I rename my jpegs based on the the tags I’ve created in f-spot. I don’t know how f-spot chooses the order to write the tags to the EXIF fields, and I don’t much care. It’s sufficiently robust for me, and it means I can rapidly locate images by using the ‘locate’ command.

Here’s the script I use:

#!/bin/bash
#
#       Script: rename_fspot_jpegs
#       Notes:  Renames jpegs based on their embedded tags
#               
#               Modify the BASEDIR variable as required
#



scriptname="$(basename $0)"

# modify this section as required for your setup. 
# you should be able to just change the BASEDIR to your own home directory,
# and export your jpegs from f-spot into jpegs_in.
BASEDIR=/home/dougie
INDIR=${BASEDIR}/jpegs_in
OUTDIR=${BASEDIR}/jpegs_out

# Change this to whatever you want to separate the tags in your filenames
TAGSEP="--"

mkdir -p ${OUTDIR} || exit 2
echo "STARTING script: ${scriptname}"

# process jpegs and extract tags
echo "Process file list for renaming ..."
cd ${INDIR} || exit 2

ls | while read fname 
do
# END each filename with datestamp
        echo "Processing ${fname}"
        exif_created=`exiftool -overwrite_original -d %c -CreateDate "${fname}" | sed 's///-/g' | sed 's/^.*: //' | sed 's/:/-/g'`
        if [[ -z ${exif_created} ]] ; then
# Create date not found. Using original
                exif_created=`exiftool -overwrite_original -d %c -DateTimeOriginal "${fname}" | sed 's/^.*: //' | sed 's/:/-/g'`
        fi

#       Copy the contents of Description field into UserComment field.
#       UserComment field often ends up garbled and appears to be used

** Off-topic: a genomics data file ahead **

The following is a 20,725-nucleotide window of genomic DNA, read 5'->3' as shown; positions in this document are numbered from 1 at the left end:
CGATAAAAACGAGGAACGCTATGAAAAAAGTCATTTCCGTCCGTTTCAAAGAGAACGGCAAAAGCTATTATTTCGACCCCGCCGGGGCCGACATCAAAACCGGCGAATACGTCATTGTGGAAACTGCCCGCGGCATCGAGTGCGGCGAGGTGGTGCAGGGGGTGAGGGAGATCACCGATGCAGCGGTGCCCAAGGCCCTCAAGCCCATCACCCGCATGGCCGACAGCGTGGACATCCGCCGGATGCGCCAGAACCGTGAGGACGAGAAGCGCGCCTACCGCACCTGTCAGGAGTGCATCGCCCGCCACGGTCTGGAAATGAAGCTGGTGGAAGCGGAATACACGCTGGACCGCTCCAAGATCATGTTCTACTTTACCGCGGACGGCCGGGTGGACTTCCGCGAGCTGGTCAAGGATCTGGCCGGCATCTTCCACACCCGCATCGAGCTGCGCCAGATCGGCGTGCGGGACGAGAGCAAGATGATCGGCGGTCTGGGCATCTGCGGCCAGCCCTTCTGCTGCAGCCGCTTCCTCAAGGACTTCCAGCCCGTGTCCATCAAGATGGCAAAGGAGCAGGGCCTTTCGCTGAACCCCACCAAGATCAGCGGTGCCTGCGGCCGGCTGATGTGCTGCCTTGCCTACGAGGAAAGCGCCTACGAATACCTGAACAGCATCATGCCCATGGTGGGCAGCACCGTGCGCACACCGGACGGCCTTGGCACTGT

#       by some gallery sites - e.g. zenfolio.
#
        exif_description=`exiftool -overwrite_original -Description "${fname}" | sed 's/^.*: //'`
        exiftool -overwrite_original -UserComment="$exif_description" "${fname}"
# f-spot writes its tags to the Subject field.

        exif_tags=`exiftool -overwrite_original -Subject "${fname}" | sed 's/^.*: //' | sed "s/,/ ${TAGSEP}/g"`
        echo "Tags: ${exif_tags}"
        if [[ ! -z "${exif_tags}" ]] ; then
                newfname="${exif_tags} ${TAGSEP} ${exif_created}"
        else
                newfname="${exif_created}"
        fi

# we need the --backup=numbered option in case we have duplicate filenames
        cp "${fname}" "${OUTDIR}/${newfname}" --backup=numbered
done

# now we have a directory full of filenames with no .jpg suffix
cd ${OUTDIR} || exit 2
ls | while read fname
do
        mv "${fname}" "${fname}".jpg
done

# EOF: rename_fspot_jpegs

f-spot, exiftool, exiv2, and exif header weirdness

I decided to revisit an old bug that I logged about a problem I have with f-spot handling of exif headers. Now I’m more confused than ever. I can see what’s happening, but not how or why.

The problem I’m having is that when I upload some photos to gallery websites the handling of exif data doesn’t appear consistent. For example, have a look at this photo. If you look at the right hand side of the screen where the photo title is shown it also shows the caption. It looks like this:

From Zenfolio gallery

Now have a look at the same photo uploaded to picasaweb (the sizes are slightly different – I think picasaweb changed them on the fly when I uploaded via google plus). In this case there is no garbled text and picasaweb has used the exif description field for the photo caption. i.e:

from picasaweb

So what’s happening here? Well, here’s what I think is happening. Picasaweb is extracting the caption from the exif field Description, and Zenfolio is extracting the caption from the field UserComment. Here’s what I get if I run exiftool on the image file (you might need to click on the image to see it properly):

exiftool -UserComment -Description test1.jpg

As you can see the UserComment field contains garbled characters.

A lot of my photos have this and the inconsistencies can cause me headaches. I decided on a brute-force scan of my photo collection to address the issue. I thought, why not just duplicate the Description field into the UserComment field? That way, whatever package or gallery reads the image file will probably get the caption. So here’s the script I used:

#!/bin/bash

#
#       Process all jpegs and overwrite UserComment field with Description
#       field where they differ.
#